The 2011 Rolex 24 at Daytona Grand-Am race kicks off this weekend and several US racing teams are in the final preparation stage. One of them is the well-known tuner and racing team Turner Motorsports which will race once again in their self-prepared BMW M3 Coupe.
The Rolex 24 Hours of Daytona is, like the 24 Hours of Le Mans, an endurance race of man and machine to see who can traverse the longest distance in the alotted time. Many teams have tried and many have failed to survive the grueling conditions of the race. The series, typically dominated by Porsche and GM cars, had an abundance of Bavarians at the 2010 running of the Rolex 24 Hours of Daytona held in Daytona Beach, Florida.
To introduce us to their Rolex GT M3 race car, Turner Motorsport releases the timelapse below.
Courtesy of CarGuyDad, we have a detailed description of the Gran Touring class and its rules and regulations:
- Tubed production cars or custom tube frame chassis.
- Rules employ several methods of equalization, including race car weight, tire size and engine RPM limits.
- Engines in GT cars produce between 390-450 horsepower.
- Minimum weights range from 2,300 to 2,800 lbs.
- The successful Porsche GT3s and BMW M6s must weigh in at 2,600 lbs, while the Corvettes tip the scales at the maximum 2,800 lbs.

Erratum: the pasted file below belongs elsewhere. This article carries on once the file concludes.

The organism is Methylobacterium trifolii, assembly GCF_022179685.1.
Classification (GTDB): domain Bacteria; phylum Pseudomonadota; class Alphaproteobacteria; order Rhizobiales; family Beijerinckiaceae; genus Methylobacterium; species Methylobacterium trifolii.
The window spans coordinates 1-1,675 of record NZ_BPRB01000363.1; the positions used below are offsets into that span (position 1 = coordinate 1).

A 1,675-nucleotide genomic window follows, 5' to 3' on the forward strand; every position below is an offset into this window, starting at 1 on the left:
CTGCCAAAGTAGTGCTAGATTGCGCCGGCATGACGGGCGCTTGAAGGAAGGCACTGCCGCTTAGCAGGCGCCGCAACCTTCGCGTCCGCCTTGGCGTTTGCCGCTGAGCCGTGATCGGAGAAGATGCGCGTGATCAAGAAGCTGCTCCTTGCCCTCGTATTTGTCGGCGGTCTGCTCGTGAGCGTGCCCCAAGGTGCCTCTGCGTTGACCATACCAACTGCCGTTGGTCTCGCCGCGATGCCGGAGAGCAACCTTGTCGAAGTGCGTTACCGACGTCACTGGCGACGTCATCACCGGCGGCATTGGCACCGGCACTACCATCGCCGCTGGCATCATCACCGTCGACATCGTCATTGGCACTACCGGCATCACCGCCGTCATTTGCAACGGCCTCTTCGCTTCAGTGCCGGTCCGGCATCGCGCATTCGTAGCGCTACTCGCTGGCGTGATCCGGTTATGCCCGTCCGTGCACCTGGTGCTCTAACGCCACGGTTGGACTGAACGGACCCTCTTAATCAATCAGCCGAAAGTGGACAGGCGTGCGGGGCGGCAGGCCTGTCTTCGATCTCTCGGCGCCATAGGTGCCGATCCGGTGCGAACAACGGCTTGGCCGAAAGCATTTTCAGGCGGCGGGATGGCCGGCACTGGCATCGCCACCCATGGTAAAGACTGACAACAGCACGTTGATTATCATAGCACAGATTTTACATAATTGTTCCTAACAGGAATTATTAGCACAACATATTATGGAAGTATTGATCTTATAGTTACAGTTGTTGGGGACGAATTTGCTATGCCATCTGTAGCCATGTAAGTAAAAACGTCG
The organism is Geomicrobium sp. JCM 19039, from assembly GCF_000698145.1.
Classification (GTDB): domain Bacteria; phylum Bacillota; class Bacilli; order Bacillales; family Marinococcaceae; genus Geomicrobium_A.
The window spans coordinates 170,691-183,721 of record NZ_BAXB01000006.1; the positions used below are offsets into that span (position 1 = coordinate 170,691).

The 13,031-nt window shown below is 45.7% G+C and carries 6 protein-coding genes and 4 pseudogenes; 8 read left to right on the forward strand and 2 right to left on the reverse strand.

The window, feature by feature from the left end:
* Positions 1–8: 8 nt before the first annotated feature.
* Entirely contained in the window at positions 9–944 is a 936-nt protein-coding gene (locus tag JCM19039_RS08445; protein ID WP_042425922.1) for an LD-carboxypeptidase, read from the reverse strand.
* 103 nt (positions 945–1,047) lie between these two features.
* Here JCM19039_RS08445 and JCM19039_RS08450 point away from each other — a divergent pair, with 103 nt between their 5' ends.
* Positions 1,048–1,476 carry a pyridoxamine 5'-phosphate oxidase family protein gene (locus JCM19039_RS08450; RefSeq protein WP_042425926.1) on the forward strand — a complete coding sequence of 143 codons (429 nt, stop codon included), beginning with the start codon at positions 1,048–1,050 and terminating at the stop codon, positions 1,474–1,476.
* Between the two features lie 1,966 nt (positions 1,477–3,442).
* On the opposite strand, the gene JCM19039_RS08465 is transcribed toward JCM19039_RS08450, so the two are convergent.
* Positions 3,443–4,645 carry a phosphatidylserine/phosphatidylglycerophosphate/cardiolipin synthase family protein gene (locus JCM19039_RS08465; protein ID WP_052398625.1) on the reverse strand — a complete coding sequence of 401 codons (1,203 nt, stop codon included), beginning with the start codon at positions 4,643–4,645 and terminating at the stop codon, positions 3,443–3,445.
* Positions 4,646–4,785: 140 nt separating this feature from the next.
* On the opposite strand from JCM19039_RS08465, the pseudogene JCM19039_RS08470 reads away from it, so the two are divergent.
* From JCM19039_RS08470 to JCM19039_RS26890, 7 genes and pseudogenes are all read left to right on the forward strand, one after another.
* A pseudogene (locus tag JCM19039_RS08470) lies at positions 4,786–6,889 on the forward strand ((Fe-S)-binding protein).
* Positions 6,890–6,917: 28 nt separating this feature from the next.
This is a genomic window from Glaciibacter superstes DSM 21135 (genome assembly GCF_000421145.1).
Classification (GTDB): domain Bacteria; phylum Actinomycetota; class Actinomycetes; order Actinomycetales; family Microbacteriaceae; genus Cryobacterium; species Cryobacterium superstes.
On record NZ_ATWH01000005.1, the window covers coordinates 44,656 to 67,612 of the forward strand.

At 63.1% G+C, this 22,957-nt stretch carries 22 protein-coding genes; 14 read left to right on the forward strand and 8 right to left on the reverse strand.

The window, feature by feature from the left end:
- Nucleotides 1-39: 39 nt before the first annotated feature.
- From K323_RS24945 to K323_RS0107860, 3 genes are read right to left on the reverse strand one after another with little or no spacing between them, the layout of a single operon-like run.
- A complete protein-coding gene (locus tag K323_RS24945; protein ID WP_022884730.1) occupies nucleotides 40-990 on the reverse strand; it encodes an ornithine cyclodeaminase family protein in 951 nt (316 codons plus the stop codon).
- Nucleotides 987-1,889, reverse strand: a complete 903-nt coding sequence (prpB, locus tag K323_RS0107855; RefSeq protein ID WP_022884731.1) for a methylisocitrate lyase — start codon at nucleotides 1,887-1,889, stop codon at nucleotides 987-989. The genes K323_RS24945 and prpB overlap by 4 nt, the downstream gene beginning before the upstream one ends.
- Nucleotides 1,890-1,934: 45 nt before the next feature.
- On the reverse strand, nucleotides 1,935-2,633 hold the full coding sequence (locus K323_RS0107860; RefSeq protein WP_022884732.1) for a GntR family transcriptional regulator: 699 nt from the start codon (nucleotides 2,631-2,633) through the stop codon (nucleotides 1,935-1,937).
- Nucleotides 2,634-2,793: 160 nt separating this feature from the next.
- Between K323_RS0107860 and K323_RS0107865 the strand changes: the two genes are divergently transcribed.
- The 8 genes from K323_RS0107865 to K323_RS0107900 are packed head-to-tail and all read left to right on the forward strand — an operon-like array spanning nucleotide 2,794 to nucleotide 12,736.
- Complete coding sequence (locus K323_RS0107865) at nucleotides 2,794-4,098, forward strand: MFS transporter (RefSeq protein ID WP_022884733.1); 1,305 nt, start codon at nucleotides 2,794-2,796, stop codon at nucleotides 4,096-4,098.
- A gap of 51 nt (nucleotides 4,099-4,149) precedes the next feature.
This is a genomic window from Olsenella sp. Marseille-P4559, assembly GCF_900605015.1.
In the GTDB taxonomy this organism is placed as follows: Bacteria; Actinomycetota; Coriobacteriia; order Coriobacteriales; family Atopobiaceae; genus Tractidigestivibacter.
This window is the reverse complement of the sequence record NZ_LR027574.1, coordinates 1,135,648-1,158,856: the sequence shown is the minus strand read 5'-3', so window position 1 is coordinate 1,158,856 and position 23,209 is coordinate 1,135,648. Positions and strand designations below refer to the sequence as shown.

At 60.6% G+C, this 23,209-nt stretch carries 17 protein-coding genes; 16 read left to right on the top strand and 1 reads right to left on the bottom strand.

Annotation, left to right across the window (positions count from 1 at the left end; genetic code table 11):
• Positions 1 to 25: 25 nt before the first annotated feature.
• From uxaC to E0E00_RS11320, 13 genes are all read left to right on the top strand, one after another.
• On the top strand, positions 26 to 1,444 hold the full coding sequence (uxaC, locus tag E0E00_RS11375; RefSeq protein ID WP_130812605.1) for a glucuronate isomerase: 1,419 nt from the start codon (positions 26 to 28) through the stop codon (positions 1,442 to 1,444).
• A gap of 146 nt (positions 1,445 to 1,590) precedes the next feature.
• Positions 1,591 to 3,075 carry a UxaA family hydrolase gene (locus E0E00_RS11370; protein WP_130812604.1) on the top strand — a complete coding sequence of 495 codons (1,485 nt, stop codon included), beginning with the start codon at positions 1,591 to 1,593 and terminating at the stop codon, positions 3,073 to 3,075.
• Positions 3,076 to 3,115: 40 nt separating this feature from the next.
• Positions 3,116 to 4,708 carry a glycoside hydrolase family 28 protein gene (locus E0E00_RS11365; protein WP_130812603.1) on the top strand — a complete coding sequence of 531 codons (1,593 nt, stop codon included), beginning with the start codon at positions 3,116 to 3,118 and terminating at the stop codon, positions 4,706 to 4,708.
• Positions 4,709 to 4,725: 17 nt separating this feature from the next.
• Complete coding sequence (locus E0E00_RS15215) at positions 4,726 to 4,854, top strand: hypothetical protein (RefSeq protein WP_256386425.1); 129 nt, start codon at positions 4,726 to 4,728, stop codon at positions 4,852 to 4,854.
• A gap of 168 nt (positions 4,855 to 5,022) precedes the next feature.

- The top speed for Rolex Series GT cars is 180 mph.
- Factory wheelbase must be retained.
- Engines include Mazda 3 Rotor; 5.0L Ford 4V; 6L GM Pushrod 2V; 4.5L Infiniti 4V; 5.0L BMW 4V; 3.8L Porsche Flat 6.
- Brakes systems consist of 4-piston calipers steel rotors (carbon pads).
- No traction control systems or any other bull shit.
- Eight people are allowed over the wall during pit-stops.
- Qualifying sessions last 15 minutes with two classes on the track at the same time.
- Pit road speed limit is 45mph.
- All teams must pit within the first 45 minutes of an event.
- Each driver has a limit of three and one half hours of driving.
- At least an hour of rest is required before that same driver can resume racing.
- Drivers are allowed to drive more than one car in a race, but the driver must qualify and start in that same car.
- The driver is only awarded points for the first car driven.
- A driver must drive at least 30 minutes and at least one lap under green flag to be eligible for points.
- At least two drivers must drive under green flag conditions.
- A team owner may enter more than one car in a race but points will not be combined.